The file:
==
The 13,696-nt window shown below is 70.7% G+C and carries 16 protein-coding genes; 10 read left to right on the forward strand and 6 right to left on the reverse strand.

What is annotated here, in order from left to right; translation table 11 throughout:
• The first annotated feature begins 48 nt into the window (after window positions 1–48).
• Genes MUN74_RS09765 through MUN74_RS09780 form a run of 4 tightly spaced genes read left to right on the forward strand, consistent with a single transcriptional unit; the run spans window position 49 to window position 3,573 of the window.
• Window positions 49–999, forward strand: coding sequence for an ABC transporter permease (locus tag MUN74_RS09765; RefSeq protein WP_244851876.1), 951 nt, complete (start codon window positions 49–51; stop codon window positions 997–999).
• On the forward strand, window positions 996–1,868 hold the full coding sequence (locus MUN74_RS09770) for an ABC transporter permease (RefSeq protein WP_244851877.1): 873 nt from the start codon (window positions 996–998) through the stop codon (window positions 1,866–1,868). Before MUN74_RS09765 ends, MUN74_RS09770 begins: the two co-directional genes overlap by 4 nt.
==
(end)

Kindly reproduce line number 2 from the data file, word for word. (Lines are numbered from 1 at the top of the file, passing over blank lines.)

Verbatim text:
What is annotated here, in order from left to right; translation table 11 throughout: